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AARP Louisiana and the 2011 Legislative Session

Facing a $1.6 billion dollar deficit was the biggest challenge for AARP Louisiana and the Capitol Advocacy Team as it worked to restore funding to the Department of Health and Hospitals and move two important pieces of legislation.

Nearly 2,500 AARP members emailed their legislator, asking them to restore $110 million to the Office of Aging and Adult Services in the Department of Health and Hospitals. These cuts would have devastated adult protective, and home and community based services.

“We appreciate our members for taking action and telling their legislator how important these programs are,” said Communications Director Denise Bottcher. “Their voices were heard and the programs were restored. This couldn’t have happened without them.”

Through the hard work of the Capitol Advocacy Team made up of committed AARP volunteers and led by Advocacy Director Kerry Everitt, the legislature passed two resolutions that will shape Louisiana’s work in the coming year.

Americans are living longer. But many of them live with chronic diseases like diabetes and high blood pressure. In fact, four out of five adults suffer from at least one chronic condition.

Working with Representative Scott Simon and the Office of Aging and Adult Services, AARP Louisiana successfully advocated for House Resolution 125, which creates a study group on chronic care in the community. The work group, comprised of diverse stakeholders spanning health care and livable communities, will identify problems related to effective care coordination, and will assess current care delivery and support services in Louisiana. The group will also examine promising models and make recommendations to the 2012 Legislature.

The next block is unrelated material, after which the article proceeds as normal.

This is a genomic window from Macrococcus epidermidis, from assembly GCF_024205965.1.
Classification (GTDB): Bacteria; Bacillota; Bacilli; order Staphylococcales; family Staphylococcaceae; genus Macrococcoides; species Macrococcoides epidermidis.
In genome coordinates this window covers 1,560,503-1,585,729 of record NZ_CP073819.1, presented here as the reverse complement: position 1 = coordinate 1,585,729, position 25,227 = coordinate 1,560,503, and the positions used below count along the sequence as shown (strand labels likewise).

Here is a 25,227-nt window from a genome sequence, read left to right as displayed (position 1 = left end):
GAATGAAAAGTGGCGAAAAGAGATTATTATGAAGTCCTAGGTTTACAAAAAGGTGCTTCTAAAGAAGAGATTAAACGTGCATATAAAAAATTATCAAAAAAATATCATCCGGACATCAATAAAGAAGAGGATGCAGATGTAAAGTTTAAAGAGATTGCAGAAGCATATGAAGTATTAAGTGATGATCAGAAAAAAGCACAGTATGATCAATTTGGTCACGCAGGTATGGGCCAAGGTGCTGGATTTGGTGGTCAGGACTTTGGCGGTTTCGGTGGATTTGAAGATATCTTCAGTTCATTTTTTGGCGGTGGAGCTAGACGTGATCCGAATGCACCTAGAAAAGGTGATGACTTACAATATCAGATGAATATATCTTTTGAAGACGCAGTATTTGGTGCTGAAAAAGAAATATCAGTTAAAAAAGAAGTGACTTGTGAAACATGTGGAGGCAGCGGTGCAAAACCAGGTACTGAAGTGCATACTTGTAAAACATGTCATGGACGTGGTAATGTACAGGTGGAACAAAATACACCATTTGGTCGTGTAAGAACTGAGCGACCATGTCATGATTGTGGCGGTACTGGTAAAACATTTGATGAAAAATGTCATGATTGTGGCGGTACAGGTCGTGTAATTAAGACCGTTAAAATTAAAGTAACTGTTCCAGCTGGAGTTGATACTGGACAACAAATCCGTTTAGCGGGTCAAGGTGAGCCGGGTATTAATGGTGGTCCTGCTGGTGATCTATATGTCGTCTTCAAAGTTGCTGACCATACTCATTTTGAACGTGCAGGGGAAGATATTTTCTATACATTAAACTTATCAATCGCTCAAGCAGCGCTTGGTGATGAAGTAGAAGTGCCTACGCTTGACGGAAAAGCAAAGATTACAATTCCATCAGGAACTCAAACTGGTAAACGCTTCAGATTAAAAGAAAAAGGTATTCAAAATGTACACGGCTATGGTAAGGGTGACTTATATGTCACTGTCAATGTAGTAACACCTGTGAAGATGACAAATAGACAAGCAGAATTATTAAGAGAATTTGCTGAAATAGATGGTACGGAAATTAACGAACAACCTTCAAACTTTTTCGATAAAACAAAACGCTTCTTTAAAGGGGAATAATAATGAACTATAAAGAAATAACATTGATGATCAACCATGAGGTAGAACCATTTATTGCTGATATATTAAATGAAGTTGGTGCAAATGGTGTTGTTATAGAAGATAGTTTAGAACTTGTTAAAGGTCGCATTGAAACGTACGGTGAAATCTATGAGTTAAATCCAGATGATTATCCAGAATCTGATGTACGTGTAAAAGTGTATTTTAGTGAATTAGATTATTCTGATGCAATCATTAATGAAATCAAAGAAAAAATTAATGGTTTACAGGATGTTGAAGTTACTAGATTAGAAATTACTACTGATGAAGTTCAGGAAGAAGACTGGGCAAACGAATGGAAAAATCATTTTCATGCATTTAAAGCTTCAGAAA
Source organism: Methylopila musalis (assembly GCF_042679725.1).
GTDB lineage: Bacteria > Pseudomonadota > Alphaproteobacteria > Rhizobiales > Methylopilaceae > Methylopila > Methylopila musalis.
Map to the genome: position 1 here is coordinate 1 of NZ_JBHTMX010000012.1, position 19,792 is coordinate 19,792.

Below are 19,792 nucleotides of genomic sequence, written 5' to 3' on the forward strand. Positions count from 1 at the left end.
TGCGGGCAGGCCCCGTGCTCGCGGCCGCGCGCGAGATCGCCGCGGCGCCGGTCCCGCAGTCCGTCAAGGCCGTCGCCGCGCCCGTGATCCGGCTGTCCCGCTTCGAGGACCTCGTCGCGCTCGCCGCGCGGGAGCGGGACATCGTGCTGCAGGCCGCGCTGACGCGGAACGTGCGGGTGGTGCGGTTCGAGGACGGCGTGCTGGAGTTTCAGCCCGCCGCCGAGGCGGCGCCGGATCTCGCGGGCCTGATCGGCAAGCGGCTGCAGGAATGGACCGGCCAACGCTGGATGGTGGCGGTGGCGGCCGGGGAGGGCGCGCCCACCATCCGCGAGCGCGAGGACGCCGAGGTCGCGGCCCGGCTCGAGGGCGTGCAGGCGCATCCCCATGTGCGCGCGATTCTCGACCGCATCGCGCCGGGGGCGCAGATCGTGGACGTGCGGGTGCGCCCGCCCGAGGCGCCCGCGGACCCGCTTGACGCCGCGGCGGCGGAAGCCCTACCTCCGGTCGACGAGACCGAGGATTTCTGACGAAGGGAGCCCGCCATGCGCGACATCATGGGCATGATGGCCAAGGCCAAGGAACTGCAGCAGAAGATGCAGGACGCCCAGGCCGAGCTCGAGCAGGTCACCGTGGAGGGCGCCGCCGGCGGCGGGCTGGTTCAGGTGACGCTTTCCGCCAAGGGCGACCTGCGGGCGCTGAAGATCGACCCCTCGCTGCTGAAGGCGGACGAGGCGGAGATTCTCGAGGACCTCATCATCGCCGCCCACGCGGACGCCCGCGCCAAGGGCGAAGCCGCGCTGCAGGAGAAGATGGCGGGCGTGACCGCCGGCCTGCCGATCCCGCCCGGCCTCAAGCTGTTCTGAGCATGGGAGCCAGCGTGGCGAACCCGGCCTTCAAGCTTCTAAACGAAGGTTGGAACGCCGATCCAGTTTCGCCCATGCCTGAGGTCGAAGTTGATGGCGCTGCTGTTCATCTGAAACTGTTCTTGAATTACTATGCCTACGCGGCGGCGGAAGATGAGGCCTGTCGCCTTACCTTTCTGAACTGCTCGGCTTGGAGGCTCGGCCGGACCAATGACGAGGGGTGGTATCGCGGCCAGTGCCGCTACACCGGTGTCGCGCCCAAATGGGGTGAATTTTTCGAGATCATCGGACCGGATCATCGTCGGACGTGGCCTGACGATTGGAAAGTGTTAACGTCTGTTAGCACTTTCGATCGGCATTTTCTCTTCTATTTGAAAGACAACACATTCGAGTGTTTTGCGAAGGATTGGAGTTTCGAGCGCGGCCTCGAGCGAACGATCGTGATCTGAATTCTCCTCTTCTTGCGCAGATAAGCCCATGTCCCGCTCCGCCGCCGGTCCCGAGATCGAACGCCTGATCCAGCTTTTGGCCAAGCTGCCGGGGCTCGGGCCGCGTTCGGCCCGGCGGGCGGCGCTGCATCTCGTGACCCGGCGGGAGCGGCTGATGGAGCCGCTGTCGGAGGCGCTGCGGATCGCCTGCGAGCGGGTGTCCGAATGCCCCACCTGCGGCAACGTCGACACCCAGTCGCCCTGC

By 2015, more than 15.5 million Americans ages 65 and older will live in communities where public transportation service is poor or non-existent. That number is expected to continue to grow rapidly as the baby boom generation “ages in place” in suburbs with few mobility options for those who do not drive.

AARP Louisiana worked closely with the Louisiana Department of Transportation and Development and Representative Joe Harrison to pass House Concurrent Resolution 131, which forms a work group to study ways agencies can improve access to transit for all people, regardless of age and ability.

“Today, in Louisiana, Human Services Transportation is fragmented, uncoordinated and escalating in cost. I’m hopeful this work group will present cost effective, practical recommendations to the legislature next year that lawmakers can implement. It’s important that we help people connect to vital services and activities when they can no longer access traditional modes of transportation,” said Representative Joe Harrison.

AARP Louisiana thanks all of its volunteers for their hard work. We will continue to work closely with volunteers, lawmakers and partners to advance the issues important to the 50+ population.

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